Any part of the device that does not move significantly.
Components of wind or marine renewable energy devices such as the foundation, stationary turbine blades, power cables, anchors, or mooring lines can potentially cause harm to animals through collision. However, the consequences of an animal colliding with a stationary device will almost certainly be small as compared to a collision with a moving blade. The likelihood of collisions with stationary devices is dependent on the bathymetry (in the ocean) or terrain (on land), where the devices are located in a waterbody or hillside, in relation to animal migratory corridors or passages, and during inclement weather (for wind turbines). As commercial arrays are deployed, it is possible that the likelihood of collisions with stationary parts of devices will increase over that of single devices. The physical presence of one or many devices may cause animals to avoid the area, potentially resulting in loss of foraging, breeding, rearing, or resting habitats. Fish may be attracted to a device to feed on algae or to swim in an eddy, while bats may be attracted to a device to feed on insects that are attracted by the light, both of which may place them at higher risk for collision with dynamic portions of the device. Mooring lines that anchor floating devices to the seafloor could also confuse or entrap large marine animals like whales, causing panic and potential injury or increased predation.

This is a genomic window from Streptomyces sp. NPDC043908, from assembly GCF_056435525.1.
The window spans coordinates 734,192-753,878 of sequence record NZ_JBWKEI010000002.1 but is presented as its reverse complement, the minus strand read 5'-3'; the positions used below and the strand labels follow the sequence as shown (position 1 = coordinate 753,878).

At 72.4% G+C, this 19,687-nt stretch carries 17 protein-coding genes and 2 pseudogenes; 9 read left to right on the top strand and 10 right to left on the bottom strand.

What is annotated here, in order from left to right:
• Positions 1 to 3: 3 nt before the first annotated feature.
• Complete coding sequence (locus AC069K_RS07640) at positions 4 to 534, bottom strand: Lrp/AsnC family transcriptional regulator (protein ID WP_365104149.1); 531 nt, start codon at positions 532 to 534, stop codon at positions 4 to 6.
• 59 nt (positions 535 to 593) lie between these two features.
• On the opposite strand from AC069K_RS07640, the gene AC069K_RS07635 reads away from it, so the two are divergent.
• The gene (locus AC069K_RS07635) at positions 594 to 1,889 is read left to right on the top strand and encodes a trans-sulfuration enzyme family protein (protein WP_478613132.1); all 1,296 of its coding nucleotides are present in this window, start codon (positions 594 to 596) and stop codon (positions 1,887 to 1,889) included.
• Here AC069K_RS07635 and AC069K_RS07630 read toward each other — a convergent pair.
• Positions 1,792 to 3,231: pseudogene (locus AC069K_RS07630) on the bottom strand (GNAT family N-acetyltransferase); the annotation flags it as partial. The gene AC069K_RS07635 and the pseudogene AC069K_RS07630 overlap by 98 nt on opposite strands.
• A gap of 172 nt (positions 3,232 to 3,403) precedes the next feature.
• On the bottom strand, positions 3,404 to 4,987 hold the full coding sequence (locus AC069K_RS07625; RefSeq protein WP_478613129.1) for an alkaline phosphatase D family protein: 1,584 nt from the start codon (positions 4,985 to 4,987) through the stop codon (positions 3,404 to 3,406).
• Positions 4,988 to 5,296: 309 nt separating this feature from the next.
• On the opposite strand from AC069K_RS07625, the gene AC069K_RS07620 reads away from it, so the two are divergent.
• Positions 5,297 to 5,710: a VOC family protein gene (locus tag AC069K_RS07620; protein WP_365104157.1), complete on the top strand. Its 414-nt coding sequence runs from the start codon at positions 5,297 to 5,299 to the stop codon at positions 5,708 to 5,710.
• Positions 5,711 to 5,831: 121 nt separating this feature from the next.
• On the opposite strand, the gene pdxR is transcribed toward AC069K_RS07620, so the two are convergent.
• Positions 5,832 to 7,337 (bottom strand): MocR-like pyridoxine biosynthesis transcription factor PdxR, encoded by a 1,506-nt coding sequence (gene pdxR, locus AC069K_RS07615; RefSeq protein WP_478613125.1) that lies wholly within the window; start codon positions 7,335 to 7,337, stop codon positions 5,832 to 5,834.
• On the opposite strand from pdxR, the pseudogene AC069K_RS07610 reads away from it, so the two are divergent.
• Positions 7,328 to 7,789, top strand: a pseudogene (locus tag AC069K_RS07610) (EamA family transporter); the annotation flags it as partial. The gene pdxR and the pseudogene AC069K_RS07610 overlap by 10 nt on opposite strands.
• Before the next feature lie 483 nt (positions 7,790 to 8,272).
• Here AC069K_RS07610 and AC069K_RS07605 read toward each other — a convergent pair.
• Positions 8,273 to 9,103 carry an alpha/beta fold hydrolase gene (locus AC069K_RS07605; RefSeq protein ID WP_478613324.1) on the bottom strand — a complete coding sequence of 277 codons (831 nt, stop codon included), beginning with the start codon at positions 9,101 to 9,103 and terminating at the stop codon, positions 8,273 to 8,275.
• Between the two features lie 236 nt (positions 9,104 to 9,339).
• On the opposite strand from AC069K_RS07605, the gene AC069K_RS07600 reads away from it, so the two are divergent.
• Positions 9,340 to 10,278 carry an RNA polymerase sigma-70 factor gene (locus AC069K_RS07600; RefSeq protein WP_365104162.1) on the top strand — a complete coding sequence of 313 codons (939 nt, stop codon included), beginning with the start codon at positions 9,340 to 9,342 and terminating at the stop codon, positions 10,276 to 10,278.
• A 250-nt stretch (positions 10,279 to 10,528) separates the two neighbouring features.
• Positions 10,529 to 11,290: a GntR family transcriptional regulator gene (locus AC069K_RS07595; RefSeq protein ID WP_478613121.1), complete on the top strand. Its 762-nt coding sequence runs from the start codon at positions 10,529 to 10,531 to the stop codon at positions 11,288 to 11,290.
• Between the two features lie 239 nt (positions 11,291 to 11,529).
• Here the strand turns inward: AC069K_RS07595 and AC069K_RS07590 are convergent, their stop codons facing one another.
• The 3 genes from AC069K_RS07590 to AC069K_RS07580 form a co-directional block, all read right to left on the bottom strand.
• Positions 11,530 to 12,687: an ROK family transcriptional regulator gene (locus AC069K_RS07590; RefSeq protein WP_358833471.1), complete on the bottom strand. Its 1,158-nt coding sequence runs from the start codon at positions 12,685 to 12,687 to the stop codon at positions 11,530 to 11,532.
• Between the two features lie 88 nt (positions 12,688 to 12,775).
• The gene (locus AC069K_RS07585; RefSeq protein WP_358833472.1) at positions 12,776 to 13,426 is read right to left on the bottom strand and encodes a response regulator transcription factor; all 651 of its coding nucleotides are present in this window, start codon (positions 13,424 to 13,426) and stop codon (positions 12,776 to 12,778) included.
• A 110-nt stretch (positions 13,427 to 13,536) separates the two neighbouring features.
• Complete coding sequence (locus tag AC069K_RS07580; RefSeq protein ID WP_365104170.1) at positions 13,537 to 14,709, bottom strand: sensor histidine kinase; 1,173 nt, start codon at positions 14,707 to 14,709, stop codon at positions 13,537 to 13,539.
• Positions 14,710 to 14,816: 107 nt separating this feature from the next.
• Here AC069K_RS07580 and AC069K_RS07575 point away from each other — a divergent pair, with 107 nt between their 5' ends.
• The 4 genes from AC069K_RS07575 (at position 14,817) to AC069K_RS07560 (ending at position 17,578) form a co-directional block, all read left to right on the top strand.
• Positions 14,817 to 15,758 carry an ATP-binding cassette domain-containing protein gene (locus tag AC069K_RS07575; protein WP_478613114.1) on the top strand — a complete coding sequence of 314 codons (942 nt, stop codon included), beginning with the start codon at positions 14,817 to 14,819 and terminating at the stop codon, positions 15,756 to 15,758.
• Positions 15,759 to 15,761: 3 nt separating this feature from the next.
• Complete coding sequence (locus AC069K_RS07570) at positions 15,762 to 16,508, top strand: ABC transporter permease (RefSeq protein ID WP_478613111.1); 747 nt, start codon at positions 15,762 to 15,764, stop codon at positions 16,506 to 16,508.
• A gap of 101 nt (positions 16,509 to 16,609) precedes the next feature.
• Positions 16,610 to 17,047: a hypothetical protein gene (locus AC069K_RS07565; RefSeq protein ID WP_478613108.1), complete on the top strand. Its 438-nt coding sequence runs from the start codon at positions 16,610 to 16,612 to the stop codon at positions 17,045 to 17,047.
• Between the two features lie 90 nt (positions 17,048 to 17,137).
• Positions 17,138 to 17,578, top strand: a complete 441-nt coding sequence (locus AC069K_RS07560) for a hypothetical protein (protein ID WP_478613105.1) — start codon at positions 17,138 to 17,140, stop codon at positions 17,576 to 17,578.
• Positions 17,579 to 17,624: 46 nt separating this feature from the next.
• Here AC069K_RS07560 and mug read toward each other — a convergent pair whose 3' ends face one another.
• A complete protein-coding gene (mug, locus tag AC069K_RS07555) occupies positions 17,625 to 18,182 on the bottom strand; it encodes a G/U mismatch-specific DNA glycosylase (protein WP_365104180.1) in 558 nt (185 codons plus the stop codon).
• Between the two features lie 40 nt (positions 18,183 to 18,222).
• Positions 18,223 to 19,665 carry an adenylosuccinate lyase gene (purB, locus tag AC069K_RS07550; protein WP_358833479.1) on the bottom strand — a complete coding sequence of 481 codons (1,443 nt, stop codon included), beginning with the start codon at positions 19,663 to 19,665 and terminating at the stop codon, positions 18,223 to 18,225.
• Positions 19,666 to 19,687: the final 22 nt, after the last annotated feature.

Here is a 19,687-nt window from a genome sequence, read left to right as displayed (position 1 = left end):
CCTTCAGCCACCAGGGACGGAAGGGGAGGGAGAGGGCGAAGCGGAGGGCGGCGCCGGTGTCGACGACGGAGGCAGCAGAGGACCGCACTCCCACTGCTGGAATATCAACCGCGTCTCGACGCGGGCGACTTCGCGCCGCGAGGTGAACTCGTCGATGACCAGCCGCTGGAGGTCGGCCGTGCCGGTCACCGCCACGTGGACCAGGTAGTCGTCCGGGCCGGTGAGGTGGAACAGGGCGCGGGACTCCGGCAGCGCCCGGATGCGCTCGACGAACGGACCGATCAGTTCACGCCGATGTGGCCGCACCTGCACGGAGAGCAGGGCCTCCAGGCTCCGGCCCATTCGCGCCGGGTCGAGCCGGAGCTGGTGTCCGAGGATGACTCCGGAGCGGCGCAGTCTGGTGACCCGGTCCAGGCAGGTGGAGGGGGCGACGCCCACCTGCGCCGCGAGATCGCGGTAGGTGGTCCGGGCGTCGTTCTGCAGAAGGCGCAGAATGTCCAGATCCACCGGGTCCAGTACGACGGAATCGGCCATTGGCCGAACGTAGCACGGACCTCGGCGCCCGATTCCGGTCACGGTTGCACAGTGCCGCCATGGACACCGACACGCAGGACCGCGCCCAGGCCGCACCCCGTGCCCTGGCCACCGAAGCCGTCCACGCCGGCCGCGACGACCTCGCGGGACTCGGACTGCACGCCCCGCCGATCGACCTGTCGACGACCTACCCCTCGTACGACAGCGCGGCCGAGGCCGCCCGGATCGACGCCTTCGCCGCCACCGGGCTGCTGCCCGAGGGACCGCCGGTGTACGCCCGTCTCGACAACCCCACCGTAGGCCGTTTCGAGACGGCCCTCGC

Photo Credit: Pelamis